“Are the plants too green?” Virt asked, glancing at the purple fern on his station.
“That’s what the bosses want,” Rezel said, sinking his twelve digits into his station’s data tubes.
Virt had a to-do list longer than his third trunk, but all he could do was study the subjects of the simulation they were working on.
“Who came up with this design?” Virt asked. Two arms, two legs, and tiny digits that could barely be called poseable.
“We launch in a few cycles. I wouldn’t worry.”
“Do you think you can help me with this?” Virt asked.
Rezel stopped his assigned task, fixing a bug that caused birds to crash into clear windows, and slid to Virt’s station. “You’re trying to make the free will feature work?”
“Every test I run has the humans figuring out they’re in a simulation.” He had been working on free will bug for more than three cycles.
“That’s not fun.”
“Whose brilliant idea was it to give humans free will?” Everything in the simulation was designed and planned—it made little sense to Virt to add such unpredictability. “I’d rather work with birds.”
“They aren’t as easy as you’d think. Flying is hard to code.”
“They don’t build particle accelerators that crash the operating system.”
“Wait a few billion cycles,” Rezel said. “The evolution algorithm does some crazy shit—these used to be giant lizards. It’s fun jumping in and watching it play out.”
Virt had worked on dozens of simulations, but this was the most advanced ever created. It was an entire universe designed down to the planck.
“I’ve never joined one of the simulations,” Virt said.
“You’re missing out,” Rezel said. “Last sub-cycle, I loaded into a sim where I was a sentient cloud. There wasn’t enough gravity to pull me together. It was euphoric.”
“Sounds great.” Virt shifted his facial flap to the side, indicating sarcasm. These simulations were for research, providing insight into how life might evolve given different parameters. He had no interest in make-believe. “At least those clouds don’t spend their entire existence questioning who made them.”
“So the humans are too curious?” Rezel asked.
“Opposite,” Virt said. “Our answers are too perfect.”
Rezel flattened his flap in confusion.
“Look here.” Virt pointed at his screen with a long, gray digit. “After humans develop atomic energy, they start analyzing more of the program’s subsystems. They ask why and start testing their own theories—”
“Which leads them to realize—”
“That they’re living in a simulation themselves.”
Rezel rubbed his frontal lobe with both sets of digits. “It’s not intelligence. It’s just logic.”
“That’s the problem when you give free will to software with casual reasoning skills.”
“Should we make them dumber?” Rezel asked. “That might delay their quantum age by a few hundred cycles.”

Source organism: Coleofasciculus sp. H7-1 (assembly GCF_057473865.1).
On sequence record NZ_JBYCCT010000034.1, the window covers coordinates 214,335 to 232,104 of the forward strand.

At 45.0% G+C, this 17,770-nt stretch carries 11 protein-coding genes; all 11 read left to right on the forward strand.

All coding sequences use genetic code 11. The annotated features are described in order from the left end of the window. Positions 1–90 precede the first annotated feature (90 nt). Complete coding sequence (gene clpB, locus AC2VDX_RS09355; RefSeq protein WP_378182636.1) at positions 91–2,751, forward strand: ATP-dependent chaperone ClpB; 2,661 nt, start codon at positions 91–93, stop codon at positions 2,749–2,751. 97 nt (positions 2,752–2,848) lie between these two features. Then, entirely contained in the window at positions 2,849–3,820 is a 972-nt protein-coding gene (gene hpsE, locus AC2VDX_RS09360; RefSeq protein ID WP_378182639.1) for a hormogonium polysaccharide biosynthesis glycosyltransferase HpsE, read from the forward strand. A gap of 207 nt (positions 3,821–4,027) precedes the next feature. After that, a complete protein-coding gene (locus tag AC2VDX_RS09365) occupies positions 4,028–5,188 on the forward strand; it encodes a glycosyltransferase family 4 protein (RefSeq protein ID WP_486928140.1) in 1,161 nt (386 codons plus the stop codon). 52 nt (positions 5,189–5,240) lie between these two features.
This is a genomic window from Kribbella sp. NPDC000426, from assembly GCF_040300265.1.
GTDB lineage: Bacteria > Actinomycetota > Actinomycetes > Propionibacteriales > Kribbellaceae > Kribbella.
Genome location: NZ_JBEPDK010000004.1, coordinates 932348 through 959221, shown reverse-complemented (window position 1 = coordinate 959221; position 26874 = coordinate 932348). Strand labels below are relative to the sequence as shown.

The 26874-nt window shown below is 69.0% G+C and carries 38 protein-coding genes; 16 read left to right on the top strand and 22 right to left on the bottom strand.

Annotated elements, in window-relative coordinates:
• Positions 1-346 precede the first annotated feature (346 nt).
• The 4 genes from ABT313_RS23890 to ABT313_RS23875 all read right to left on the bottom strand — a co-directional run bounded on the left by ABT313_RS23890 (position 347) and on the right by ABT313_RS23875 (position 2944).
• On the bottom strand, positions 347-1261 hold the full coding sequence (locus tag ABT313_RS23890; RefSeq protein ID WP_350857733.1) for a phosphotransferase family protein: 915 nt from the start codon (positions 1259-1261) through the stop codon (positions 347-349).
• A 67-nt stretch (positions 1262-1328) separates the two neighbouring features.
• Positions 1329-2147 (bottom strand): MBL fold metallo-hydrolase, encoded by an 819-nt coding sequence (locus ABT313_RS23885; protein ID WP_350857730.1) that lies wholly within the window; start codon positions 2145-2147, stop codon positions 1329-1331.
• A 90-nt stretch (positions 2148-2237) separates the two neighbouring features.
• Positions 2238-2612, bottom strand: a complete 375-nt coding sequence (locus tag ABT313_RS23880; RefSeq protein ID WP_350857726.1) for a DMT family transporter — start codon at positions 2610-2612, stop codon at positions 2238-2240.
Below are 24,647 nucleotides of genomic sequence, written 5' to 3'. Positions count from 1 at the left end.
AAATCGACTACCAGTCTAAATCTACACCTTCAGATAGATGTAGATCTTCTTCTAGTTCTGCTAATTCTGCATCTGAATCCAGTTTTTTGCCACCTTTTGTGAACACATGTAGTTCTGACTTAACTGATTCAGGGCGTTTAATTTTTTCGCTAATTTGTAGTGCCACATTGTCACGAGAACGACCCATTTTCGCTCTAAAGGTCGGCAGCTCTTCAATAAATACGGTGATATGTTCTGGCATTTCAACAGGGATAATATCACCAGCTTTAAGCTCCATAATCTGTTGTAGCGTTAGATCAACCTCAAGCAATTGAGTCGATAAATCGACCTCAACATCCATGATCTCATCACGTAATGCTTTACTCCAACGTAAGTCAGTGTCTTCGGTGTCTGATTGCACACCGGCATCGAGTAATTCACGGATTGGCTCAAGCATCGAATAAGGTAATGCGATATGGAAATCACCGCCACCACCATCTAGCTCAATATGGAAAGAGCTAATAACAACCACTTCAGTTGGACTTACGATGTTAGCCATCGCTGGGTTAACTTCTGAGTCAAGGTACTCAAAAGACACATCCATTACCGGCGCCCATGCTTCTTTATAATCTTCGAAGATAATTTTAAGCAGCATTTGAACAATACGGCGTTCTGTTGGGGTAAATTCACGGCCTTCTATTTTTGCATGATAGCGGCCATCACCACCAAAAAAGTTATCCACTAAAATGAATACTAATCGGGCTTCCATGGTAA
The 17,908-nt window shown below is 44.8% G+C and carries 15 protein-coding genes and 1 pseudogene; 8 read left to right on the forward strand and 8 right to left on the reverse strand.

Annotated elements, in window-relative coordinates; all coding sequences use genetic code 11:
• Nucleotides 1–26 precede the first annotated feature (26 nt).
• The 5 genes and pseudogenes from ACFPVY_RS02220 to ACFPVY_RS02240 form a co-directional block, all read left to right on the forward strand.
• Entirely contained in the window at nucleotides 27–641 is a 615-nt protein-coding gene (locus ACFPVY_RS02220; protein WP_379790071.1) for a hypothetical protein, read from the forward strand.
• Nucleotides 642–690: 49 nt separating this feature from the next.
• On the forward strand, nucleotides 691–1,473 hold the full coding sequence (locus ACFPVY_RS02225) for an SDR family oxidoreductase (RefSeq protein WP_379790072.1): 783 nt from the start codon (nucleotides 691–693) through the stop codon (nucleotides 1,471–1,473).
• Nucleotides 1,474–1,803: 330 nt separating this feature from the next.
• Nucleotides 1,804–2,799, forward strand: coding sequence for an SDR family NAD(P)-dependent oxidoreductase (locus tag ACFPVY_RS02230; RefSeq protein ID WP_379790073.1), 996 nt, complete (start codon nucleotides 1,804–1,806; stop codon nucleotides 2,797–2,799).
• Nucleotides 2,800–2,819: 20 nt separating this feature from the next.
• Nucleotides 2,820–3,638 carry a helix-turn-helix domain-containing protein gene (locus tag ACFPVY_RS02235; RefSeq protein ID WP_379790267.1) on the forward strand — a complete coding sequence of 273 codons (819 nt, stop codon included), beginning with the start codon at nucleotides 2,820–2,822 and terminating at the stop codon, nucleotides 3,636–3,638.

“I tested that. It doesn’t take long after basic computing until they’re building their own sims.” Virt paused. “It makes you wonder if we aren’t in a simulation ourselves.”
Rezel shrugged his trunks. “That can’t be. We owe our existence to the Optor Sisem that created us.”
Virt wasn’t as religious but decided against arguing. Instead, it gave him an idea. “We need another reason for existence.”
Virt slotted into his data tubes, identifying the code to change.
“What reason?” Rezel asked.
Not just one, Virt thought. “Gods. Doubts. Gut feelings. Humans can be intelligent, but with a disposition toward alternative theories for their existence. This way, even when some suspect they’re in a simulation, most won’t believe them.”
“You’re neutering them.”
“I’m expanding the scope of the simulation.” Virt coded a preliminary set of calculations. “Look, if we reduce their logic basis by fifteen percent, it will extend the efficiency of the program overall. They’ll lack accurate recall, saving memory, misidentify optical traits not present in visuals, saving graphics, and fail to switch between disparate tasks efficiently, saving processing power.”
“It’ll be a wonder if they can invent mathematics before starving.” Rezel checked Virt’s calculations. “With these updates, we could increase the universe size and speed of information.”
“Let humans see more stuff,” Virt said enthusiastically, his trunks vibrating. “More distractions. A big universe will make them think there’s something out there besides us software engineers.”
Virt let the trial simulation run. It used a fraction of the CPU, though the results were only around seventy percent accurate. It was the best way to assess new features.
“Do you think these humans could really build their own simulations?” Rezel asked while they waited for the compiling to complete.
“I suppose. It would have to be fractionally as powerful as ours.” The idea concerned Virt, considering the limitations of their own software.
“We could charge them server costs.”
The trial run ended.
“It worked,” Virt said. His vocal glands lacked their usual enthusiasm when a trial proved successful.
“You’ve got a lot of gods to design,” Rezel said.
“I’ll let the humans do that.” Virt sunk his digits deep into the data tubes. “It’ll be an ingrained need to fill in the gaps in knowledge, but without answering their questions.”
“Brilliant.” Rezel checked the time. “Shit, I’m way behind.” He slid back to his station. “What was I working on? Something with birds?”
“Windows?” Virt asked.
“Eh, I’ll move to the next bug in the queue,” Rezel said. “I’m sure it’ll be fine.”